Music Music of the Week

Music Of The Week: Jacob Diamond – Chum

Words by: Drew Krapljanov

Comparing Jacob Diamond’s eponymous debut EP, Chum twists the spotlight on of his timid folk roots casting a shadowy, subverted reinvention much in the vein of Tom Waits as he moved from his piano crooner origins of ‘Closing Time’ to the more frenetic and chaotic jazz frenzy of ‘Nighthawks at the Diner’ and ‘Small Change’

Yet upon first listen, the subtle change in mood may pass you by. The EP’s opening track, ‘Welcome to the Valley’ creeps in unassumingly similar to the winding and sprawling opening track of Jeff Buckley’s Grace, ‘Mojo Pin’. Diamond’s displays a newfound confidence in his once timid voice as he whispers and swoons through the song’s unravelling, ambitious structure.

Dissonance and the use of dissonance for dramatic effect is an element found throughout Chum. The highly experimental ‘Singapore Sling’ uses this to wonderfully gruesome effect. Initial impressions could leave you dumbfounded and grimacing due to the song’s complicated structure and ugly, chaotic noise section. However, with the help of Will Langdale’s twisted, swampy production and Diamond’s impressive, versatile vocal performance, it is an ultimately rewarding, ambitious listen.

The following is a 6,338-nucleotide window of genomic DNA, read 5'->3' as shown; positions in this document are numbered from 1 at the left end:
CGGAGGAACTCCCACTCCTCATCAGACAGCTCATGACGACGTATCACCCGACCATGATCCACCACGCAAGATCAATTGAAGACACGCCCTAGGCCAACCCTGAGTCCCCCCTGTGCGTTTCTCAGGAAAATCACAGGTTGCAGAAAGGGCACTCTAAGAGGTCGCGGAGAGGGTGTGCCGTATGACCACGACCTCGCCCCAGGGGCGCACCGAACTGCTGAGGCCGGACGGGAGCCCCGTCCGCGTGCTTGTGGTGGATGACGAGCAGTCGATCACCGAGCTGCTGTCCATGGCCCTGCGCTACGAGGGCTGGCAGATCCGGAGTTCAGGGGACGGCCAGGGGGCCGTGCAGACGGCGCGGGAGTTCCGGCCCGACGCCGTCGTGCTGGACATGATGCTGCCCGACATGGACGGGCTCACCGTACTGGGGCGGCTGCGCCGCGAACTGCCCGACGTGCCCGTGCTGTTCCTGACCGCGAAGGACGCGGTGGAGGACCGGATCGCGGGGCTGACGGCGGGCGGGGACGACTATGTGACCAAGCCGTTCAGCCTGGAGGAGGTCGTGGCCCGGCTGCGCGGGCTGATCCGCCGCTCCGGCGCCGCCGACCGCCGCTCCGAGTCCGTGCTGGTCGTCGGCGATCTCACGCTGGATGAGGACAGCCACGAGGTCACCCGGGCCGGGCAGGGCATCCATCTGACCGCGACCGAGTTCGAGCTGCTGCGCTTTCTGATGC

If the subversion of Jacob Diamond’s singer/songwriter doesn’t immediately reveal itself with ‘Singapore Sling’, the wounded cover of ‘Someday My Prince Will Come’ will surely unravel Chum’s ambiguity and ‘If and When I Die’ plays with the tongue-in-cheek found in a Bright Eyes song.

While ambitious, the EP is not without it’s flaws. The subtle background embellishments add atmosphere yet lack the clarity to adequately highlight the instrumentation and the overall production hinders the dynamic power of Diamond’s voice. The disappointing and uneventful closing track ‘On the Road to St Ives’ drags on at a placid pace with overly distorted vocals and paper-thin plucking strings that fail to captivate.

‘Chum’ is a surprising reinvention that is rough around the edges and intriguing at first listen, yet rewarding and creative after multiple.

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